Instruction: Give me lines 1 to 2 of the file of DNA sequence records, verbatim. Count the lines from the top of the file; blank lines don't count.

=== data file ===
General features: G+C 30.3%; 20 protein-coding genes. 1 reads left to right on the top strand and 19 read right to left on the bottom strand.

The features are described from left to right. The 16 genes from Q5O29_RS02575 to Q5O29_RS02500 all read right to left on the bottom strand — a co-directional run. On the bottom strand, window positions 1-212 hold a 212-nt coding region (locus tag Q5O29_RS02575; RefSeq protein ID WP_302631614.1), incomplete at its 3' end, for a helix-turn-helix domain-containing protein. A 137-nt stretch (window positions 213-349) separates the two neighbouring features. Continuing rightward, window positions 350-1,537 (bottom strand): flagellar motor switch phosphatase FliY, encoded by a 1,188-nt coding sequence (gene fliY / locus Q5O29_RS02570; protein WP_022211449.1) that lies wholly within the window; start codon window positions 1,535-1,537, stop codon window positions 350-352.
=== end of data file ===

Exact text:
General features: G+C 30.3%; 20 protein-coding genes. 1 reads left to right on the top strand and 19 read right to left on the bottom strand.

The features are described from left to right. The 16 genes from Q5O29_RS02575 to Q5O29_RS02500 all read right to left on the bottom strand — a co-directional run. On the bottom strand, window positions 1-212 hold a 212-nt coding region (locus tag Q5O29_RS02575; RefSeq protein ID WP_302631614.1), incomplete at its 3' end, for a helix-turn-helix domain-containing protein. A 137-nt stretch (window positions 213-349) separates the two neighbouring features. Continuing rightward, window positions 350-1,537 (bottom strand): flagellar motor switch phosphatase FliY, encoded by a 1,188-nt coding sequence (gene fliY / locus Q5O29_RS02570; protein WP_022211449.1) that lies wholly within the window; start codon window positions 1,535-1,537, stop codon window positions 350-352.